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OP-ED: A Different World Awaits Us, Post COVID-19

Thursday 16 April 2020, The Examiner

When the coronavirus crisis is finally over, and it will be, in six or twelve months, one of our biggest challenges will be making sure people have survived not just financially, but mentally. The toll this crisis is taking on our communities of all ages cannot be underestimated. We have had serious challenges in the past, but during my years on earth, I have never seen anything like it. The Vietnam conflict would be the closest with our young men and women going off to war and many people conscripted into the forces.

I can only imagine the stress, grief and worry that caused for people in not knowin

g if their loved ones would return from war, and if so, in what condition. In reality, while this is a different challenge, and not underestimating the dangers of this virus, I am grateful that my children simply need to be careful to avoid this virus and are not being sent off to a battlefield in a far-flung country. A

s is said, if you are not working, stay home and save lives.

There are numerous issues with COVID-19 affecting people in countless ways.

Financially it could take years for many businesses to recover, and some may never recover. Imagine having a business such as hospitality, and I can relate to this as my husband Bruce owned the Royal Oak Hotel for 42 years, having sold it in late 2018. While Winter has always been stressful for the hospitality industry, they have usually managed to come out the other side with Spring, Summer and interstate tourists adding welcome relief.

For these businesses now having enforced closure, it must be a nightmare they are hoping to wake up from. To help our businesses survive we must support them now, from online shopping to takeaway meals, as all provide a valuable service to our community plus much-needed-employment.

The jobseeker and jobkeeper payments will go some way to assist workers to meet several commitments, but there are still people that will fall through the gaps and this is not acceptable. If we are all in this together, no one should be left behind.

Let's not forget our farmers either. Where would we be without them? How often they struggle to make ends meet particularly with drought or floods, and we should look at some way of ensuring they are adequately equipped financially to weather the many storms as they often don't qualify for any assistance.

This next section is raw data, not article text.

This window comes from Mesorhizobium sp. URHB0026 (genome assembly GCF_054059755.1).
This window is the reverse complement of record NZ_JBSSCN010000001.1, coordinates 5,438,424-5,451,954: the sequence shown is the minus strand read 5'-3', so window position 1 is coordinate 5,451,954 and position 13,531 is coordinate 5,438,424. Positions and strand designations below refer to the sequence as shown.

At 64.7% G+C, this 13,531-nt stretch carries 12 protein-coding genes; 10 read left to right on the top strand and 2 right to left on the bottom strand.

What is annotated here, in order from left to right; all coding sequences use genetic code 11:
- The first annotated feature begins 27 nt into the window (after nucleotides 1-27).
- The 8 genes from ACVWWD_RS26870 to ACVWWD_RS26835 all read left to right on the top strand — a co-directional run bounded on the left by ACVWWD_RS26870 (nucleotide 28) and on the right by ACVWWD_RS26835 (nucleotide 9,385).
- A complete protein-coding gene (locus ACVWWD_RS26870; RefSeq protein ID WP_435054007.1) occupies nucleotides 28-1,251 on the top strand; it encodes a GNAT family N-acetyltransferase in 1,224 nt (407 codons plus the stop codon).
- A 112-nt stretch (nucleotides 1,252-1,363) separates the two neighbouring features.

On the positive side, I am pleased to see that many of our homeless now have a roof over their heads with Winter fast approaching and maybe for some this will be the change required to alter their circumstances into the future. We should remember that above dark clouds, there is still blue sky.

During this disruptive period for year 12 students to assist those wishing to go to university, and to ensure they are not disadvantaged, interested students will be able to apply after the Easter holidays through an online university portal. UTAS will send the school principal a list of the students who have applied with a recommendation form for them to complete for each student and return along with the students' year 11 results. Offers will start to go out to students after UTAS receives the school's recommendations. UTAS will still work with the state government to ensure that students get an ATAR at the end of the year, but most students should have offers to UTAS before they receive their ATAR.

To a different learning, I have learnt a new way of contact with my family, two of whom live interstate. I have never been overly computer literate, but I have now discovered Facetime and WhatsApp. It's not that hard once you give it a go. How good is it to be able to speak with loved ones far away, or in these times of social distancing, a few streets away and see them.

I am not fond of the term "social distancing" and believe it should be more "spatial distancing" because people need social contact. we need to talk to people and while it's often easier to put off phoning "mum" or "dad", and it can be seen as a chore, make the effort. It is only when our parents are gone that we truly appreciate them.

Let's be clear about this, once the COVID-19 threat is over we will all need to support each other. It will be a different world. Hopefully a world where we appreciate our environment, the great place we live and the people around us. Let's look out for each other, be kind and considerate as together we will get through this.

Independent Launceston Legislative Councillor

Rosemary Armitage MLC


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